By Heather Larson
HAVING SECRET chambers, hidden passageways, disappearing vaults and revolving bookcases in your home à la James
Bond, Harry Potter or Indiana Jones has
always seemed out of reach. Now, thanks to
the ingenuity of Costco member Steve
Humble, you can have these features and others installed in any room in your house.
Humble, who runs Creative Home
Engineering in Gilbert, Arizona, says his
company was the first to build covert spaces
for homeowners. When he was considering
starting his business, an internet search for
“secret doors” didn’t get any results.
“I was always fascinated by hidden passages and wanted at least one in my home
someday,” says Humble. “Working in a cubicle all day as a mechanical engineer made me
restless, and my thoughts turned to the possibility of building secret spaces myself like
[the ones] I’d seen in spy movies.”
To determine if he could make a living
creating one-of-a-kind secret doors and
rooms, Humble interviewed several builders.
They all gave him positive feedback, so he
found a “guinea pig” who let him test his skills.
Humble built two secret doors in this
home: a classic bookcase where you pull on a
book and the door opens, and a recessed wall
niche that retracts when you twist a statue,
which in this setting housed a gun safe.
Since that first success, in 2004, Humble
and his staff of nine have created almost 600
hidden spaces. His favorites are the visually
impressive builds, like a secret door disguised
in a brick wall. When you push on a certain
brick, the door pops out, you scan your fingerprint and then the entire wall opens up.
“Once we did a wall of bookcases big
enough to drive a truck through,” he says.
A satisfied customer
When retired CIA officer John Gonzalez
designed his new home, his son suggested he
add a secret door in his office bookcase.
Gonzalez, a Costco member in Salt Lake City,
wholeheartedly endorsed the plan and hired
Creative Home Engineering.
“The trigger to open the secret passage-
way just happens to be a book about the CIA,”
says Gonzalez. “When you tilt that book, the
Nobody would ever guess that there’s a
hidden door in the bookcase that leads to the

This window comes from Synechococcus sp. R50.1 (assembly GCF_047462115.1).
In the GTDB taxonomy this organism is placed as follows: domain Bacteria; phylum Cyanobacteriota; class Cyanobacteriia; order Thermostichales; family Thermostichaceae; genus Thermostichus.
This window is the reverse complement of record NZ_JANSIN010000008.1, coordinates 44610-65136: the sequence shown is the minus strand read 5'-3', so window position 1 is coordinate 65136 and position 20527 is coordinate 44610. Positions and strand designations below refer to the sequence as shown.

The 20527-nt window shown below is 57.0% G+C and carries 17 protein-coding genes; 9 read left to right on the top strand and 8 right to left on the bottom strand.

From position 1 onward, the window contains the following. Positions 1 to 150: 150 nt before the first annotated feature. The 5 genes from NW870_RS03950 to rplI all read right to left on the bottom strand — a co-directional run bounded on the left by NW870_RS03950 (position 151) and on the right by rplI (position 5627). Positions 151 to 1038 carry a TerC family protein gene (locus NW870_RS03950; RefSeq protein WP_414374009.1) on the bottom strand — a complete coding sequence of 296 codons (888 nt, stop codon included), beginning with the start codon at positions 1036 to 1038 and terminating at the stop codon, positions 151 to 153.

master bedroom closet, Gonzalez says. At
Humble’s suggestion, all of the furniture—
from the Frank Lloyd Wright–style wooden
desk to the cabinets to the wall of book-
shelves—looks the same. The wood and the
styles match perfectly.
Company: Creative Home Engineering
Owner: Steve Humble
560 E. Germann Road, Suite 107
Gilbert, Arizona 85297
Quote about Costco: “Costco has
been an invaluable resource, for my
business and my home. I can count on
them to have the highest-quality product you can get, and they stand behind
it 100 percent.”—Steve Humble
Humble and company designed the
entry in their Arizona shop, then took it to
Gonzalez’s home and installed it.
Creative Home Engineering completes
requests for homeowners and others from
anyplace. “We have customers in practically
every country in Europe, in China, Australia,
Russia, Canada and even a royal palace in the
Middle East,” says Humble. “When we don’t
do the installation ourselves, we supply
instructions to the local builder, who does the
work, but sometimes the passageways are so
secret [we have to be the builder because] the
homeowner doesn’t want a local contractor to
know about it.”
Until now, most of Humble’s clients have
been celebrities, CEOs and royalty with
wealth and security concerns.
Making his clandestine doors, rotating
walls, drawbridges and other clever home
additions more affordable is one of Humble’s
goals. He says, “I anticipate being able to put
secret doors in homes everywhere for a tenth
of the cost of what we’ve been charging.” C
Costco member Heather Larson writes about
health, business and lifestyle.
OUR DIGITAL EDITIONS
Click here to watch a short demonstration of Steve Humble’s secret rooms.
(See page 13 for details.)
PHOTOS COURTES Y HIDDENPASSAGEWAYS. COM
Steve Humble has created a
business niche of designing
hidden rooms and passageways behind armoires,
bookcases (right) and more.